Fingers scratching on the walls, back arched to keep his injuries safe, plants coiling around his wrists and arms when his hands gave out. I want to live!

Roots and vines gently deposited him on the broken pieces of street that had been displaced by the explosion. Kurama dragged himself up out of the holocaust of the wreckage, using the swirls of fire to keep himself hidden. I don't know how I did it, but I'm up here and still alive.

I don't want to die...

Hiei had a slender piece of metal clenched between his teeth and two more in his hands as he worked quietly at the lock on Kurama's window, rain pouring down over him. Blighter knows his locks. Why am I not surpris – ah...there. Hiei pushed the window open and hopped inside, water trickling down from his hair and over his face. Slamming the window shut behind him, he looked blankly around the room as his hair and skin heated up enough to dry off. A quick survey of the house revealed it to be empty. Could've sworn he was supposed to be back. Interesting. He blankly switched on the television downstairs and started channel-surfing, an art which was not lost on him, for all his less-than social tendencies and anti-human rants.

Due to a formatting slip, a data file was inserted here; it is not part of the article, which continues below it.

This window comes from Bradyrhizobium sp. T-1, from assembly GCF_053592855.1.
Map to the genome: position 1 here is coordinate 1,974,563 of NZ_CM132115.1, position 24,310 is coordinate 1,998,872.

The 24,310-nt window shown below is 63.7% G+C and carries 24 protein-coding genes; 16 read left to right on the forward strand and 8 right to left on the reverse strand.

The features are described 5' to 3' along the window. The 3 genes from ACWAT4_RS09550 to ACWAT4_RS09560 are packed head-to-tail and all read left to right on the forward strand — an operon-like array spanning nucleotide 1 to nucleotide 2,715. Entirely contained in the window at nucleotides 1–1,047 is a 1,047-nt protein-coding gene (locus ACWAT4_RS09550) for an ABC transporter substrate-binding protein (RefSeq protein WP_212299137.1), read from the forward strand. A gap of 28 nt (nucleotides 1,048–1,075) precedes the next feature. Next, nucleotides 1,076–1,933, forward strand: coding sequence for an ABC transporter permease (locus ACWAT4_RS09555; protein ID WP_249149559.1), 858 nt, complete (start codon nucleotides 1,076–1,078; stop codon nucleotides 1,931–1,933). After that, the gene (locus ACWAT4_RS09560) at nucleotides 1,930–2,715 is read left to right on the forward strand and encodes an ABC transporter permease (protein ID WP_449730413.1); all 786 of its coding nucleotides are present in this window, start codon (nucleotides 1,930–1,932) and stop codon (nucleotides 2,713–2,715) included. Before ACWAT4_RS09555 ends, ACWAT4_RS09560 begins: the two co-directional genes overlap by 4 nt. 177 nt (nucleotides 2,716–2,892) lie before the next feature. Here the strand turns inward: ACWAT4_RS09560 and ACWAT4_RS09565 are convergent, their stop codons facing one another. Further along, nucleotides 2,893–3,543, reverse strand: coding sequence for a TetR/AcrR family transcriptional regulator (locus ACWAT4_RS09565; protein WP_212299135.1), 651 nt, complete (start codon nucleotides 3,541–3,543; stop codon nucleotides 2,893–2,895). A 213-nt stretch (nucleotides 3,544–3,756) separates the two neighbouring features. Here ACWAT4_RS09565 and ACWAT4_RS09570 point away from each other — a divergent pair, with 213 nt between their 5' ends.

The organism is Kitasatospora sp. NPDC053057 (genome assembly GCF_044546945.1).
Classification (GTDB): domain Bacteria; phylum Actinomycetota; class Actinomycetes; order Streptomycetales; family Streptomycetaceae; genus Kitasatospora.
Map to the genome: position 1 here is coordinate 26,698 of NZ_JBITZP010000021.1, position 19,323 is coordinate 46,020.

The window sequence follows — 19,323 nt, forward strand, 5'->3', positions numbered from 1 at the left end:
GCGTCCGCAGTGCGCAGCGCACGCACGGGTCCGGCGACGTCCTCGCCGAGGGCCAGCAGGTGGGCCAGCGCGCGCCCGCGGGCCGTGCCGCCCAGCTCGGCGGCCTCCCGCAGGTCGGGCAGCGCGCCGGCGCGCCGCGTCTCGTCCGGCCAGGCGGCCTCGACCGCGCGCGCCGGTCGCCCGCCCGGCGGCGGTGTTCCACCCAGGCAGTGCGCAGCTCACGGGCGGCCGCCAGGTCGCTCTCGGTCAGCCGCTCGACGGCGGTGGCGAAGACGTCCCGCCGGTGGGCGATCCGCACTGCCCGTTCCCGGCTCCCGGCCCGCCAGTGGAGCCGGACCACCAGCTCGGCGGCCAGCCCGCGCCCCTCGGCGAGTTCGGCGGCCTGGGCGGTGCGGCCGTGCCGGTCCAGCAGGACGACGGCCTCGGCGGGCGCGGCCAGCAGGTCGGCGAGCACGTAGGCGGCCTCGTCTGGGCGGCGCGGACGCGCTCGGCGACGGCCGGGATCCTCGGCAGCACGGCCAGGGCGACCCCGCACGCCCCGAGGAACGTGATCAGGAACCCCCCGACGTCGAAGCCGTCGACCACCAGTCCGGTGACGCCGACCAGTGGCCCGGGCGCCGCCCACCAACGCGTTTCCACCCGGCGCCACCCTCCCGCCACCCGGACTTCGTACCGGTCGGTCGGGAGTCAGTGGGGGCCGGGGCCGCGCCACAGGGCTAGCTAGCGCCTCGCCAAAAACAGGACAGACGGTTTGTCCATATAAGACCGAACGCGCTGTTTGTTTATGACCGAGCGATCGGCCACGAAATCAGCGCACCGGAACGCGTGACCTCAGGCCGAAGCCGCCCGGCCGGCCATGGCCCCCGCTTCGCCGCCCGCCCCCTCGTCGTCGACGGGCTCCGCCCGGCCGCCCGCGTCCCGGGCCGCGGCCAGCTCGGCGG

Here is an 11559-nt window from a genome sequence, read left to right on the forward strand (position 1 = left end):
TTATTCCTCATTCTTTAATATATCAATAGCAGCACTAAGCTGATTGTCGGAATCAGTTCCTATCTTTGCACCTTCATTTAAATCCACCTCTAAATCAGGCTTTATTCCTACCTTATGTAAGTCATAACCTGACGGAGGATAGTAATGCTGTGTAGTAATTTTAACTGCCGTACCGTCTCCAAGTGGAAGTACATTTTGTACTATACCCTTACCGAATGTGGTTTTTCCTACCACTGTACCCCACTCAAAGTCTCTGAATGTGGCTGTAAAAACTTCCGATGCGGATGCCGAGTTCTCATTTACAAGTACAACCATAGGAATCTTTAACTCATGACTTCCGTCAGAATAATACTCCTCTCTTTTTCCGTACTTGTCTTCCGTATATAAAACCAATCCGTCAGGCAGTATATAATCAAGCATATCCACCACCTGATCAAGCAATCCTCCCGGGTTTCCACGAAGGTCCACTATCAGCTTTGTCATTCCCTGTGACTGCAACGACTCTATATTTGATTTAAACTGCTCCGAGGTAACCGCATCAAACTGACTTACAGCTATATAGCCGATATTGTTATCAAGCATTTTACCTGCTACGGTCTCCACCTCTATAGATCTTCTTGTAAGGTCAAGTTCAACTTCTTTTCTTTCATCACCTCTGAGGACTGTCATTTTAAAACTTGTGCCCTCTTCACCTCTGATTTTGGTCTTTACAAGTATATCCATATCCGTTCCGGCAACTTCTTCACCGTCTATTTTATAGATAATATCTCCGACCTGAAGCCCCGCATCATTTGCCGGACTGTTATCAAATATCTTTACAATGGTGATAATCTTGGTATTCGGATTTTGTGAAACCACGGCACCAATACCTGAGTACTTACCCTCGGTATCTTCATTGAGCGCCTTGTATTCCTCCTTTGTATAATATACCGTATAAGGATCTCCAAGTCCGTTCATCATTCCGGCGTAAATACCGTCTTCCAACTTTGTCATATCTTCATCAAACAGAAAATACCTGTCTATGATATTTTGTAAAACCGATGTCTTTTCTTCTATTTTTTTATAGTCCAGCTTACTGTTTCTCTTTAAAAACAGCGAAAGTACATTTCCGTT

" – I KEEL YOU!"

" – and then we add the onions – "

"Just this moment, hundreds of people may be wounded or dead in the most spectacular crash in recent history..."

Hiei blinked and put the remote down as footage of a large building exploding showed up. "Earlier today, as two trains passed each other, a bomb in the northbound train detonated and destroyed both trains and the building above. Hospitals have been overwhelmed, and barely any help can be spared to the nine-car pileup due to the sheeting rain..."

Hiei rolled his eyes. Humans are such masochists. Always want to know the worst that's happened to their own kind. He then refused to reflect on the disquieting similarities between humans and demons.

Well, he did have standards to maintain.

"Hospitals are being plagued with the frantic calls of people desperate to find their subway-going loved ones..."

Now you'd never see a demon doing that, Hiei thought scornfully, looking around. Then he paused, an odd look on his face. How very...interesting. He quietly picked up the object of interest and looked at it. What was that? His attention was instantly diverted by an odd sound from outside the window. He moved over to the window, shoved it up, and looked out. Nothing...? Impossible. I know I heard something and...blood. I'm smelling blood. I'm smelling...I know that blood.

The key turned in the lock and the door slid a bit forwards across the jamb, then stopped. Hiei drew his sword, hooked it through the handle, and jerked the door open as Kurama fell in.